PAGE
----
Live and DJ sets
Hi Daniel! Can you explain the difference between a live and a DJ set? I see a “Live” label on posters and flyers near the artist names quite often, but when they play, I do not really feel the difference.
Peter, the definition of “live” performance is very confusing in electronic dance music, indeed.
A fully live set with everything from beat to leads making on the stage is something that almost never happens when we talking about electronic dance music. Such live show requires very complex and accurate setup, one wrong step could ruin it completely. Thus we may see a real live performance only among non-dance genres of electronic music — it looks more like a classical music concert rather than a party.
So, in dance music, there is a popular belief that the difference between live and DJ sets is in the music you play: if it’s your own music, it’s live, if someone’s else music — DJ set. But here is the problem: many producers these days have their tracks pre-mixed into a single continuous mix, so the only thing they have to do on the stage it’s clicking on the “Play” button in Ableton. And they call “live” sets! Shame, but true. While formally this is a live set (because they’re playing their own music), there is absolutely no “live” component, which brings us to such confusion in terminology.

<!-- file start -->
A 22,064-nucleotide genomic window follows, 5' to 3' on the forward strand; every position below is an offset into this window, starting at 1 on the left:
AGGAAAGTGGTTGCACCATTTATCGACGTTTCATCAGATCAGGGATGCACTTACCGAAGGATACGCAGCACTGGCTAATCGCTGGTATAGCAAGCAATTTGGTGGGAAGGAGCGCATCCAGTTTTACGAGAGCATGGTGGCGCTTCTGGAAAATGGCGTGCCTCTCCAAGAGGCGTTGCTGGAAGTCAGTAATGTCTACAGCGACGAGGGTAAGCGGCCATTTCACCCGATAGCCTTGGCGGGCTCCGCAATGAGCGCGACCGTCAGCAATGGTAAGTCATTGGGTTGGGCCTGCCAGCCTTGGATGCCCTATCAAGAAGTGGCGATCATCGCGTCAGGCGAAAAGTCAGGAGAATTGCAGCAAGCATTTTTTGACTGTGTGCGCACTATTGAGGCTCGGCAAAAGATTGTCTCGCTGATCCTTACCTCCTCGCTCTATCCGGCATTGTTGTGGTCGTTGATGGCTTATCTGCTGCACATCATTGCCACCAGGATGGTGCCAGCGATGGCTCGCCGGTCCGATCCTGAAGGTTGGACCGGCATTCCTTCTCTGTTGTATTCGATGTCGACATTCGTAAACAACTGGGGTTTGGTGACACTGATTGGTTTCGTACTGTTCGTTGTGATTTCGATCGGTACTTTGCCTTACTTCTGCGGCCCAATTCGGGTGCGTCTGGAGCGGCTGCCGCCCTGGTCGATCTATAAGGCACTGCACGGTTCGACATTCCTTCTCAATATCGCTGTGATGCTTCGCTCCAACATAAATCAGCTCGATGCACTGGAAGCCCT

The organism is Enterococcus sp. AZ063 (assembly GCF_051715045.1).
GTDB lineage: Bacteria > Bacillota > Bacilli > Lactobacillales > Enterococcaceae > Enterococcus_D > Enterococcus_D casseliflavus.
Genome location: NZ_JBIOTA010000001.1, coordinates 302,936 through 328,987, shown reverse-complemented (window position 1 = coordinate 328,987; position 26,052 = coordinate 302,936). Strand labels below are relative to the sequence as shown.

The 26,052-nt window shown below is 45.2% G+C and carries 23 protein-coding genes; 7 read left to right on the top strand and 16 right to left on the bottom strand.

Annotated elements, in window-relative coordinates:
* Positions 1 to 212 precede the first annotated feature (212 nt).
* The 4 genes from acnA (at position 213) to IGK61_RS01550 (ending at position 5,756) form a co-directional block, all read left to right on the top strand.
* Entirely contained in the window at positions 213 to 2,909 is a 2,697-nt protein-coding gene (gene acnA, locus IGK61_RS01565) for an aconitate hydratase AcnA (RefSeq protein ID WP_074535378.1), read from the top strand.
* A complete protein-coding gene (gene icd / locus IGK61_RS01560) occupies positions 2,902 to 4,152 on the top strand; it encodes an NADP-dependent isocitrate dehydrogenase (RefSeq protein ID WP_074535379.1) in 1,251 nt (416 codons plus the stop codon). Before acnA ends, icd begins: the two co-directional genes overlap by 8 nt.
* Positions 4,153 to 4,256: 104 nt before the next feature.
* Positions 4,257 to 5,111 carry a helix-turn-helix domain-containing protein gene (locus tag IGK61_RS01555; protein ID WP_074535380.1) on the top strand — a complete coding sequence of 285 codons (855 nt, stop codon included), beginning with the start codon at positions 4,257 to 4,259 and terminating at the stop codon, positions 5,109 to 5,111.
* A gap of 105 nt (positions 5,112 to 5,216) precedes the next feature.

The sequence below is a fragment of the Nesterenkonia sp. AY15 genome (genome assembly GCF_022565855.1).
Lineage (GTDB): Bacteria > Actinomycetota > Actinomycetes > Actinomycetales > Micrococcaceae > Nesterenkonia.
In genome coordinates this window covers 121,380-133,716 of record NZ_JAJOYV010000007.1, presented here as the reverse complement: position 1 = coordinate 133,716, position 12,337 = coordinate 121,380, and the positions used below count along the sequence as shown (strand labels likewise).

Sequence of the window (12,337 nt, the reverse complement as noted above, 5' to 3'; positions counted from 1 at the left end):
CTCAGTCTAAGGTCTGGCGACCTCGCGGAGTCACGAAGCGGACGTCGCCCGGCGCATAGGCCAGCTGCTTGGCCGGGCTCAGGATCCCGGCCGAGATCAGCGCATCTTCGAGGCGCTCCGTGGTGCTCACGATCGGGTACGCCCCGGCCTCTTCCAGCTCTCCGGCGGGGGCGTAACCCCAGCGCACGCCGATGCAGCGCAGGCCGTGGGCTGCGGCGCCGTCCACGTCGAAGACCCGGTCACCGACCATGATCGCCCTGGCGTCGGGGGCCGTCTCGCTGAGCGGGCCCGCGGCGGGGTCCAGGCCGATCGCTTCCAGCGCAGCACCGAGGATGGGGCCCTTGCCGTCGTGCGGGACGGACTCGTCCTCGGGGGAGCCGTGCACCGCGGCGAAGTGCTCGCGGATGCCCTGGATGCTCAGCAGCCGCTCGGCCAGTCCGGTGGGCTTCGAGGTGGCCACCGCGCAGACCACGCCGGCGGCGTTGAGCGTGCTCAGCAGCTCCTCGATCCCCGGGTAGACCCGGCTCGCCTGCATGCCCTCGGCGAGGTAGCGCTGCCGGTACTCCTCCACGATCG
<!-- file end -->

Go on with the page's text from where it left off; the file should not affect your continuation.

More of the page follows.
On the other hand, we have DJs. The skilled ones working like a computer: they “read” and analyze the crowd to guide it through the musical journey. Some DJs even playing several tracks simultaneously and doing a so-called “remixes on-the-fly” — thanks to modern software and advanced hardware, they can focus less on mixing and more on creativity. Either way, such DJs are playing much more “live” sets in terms of real live performance on the stage than musicians with their fake live sets.
With all of this, I came up to the following: doesn’t matter whose music you’re playing, but how you play — that what determines the difference between live and DJ sets in my opinion.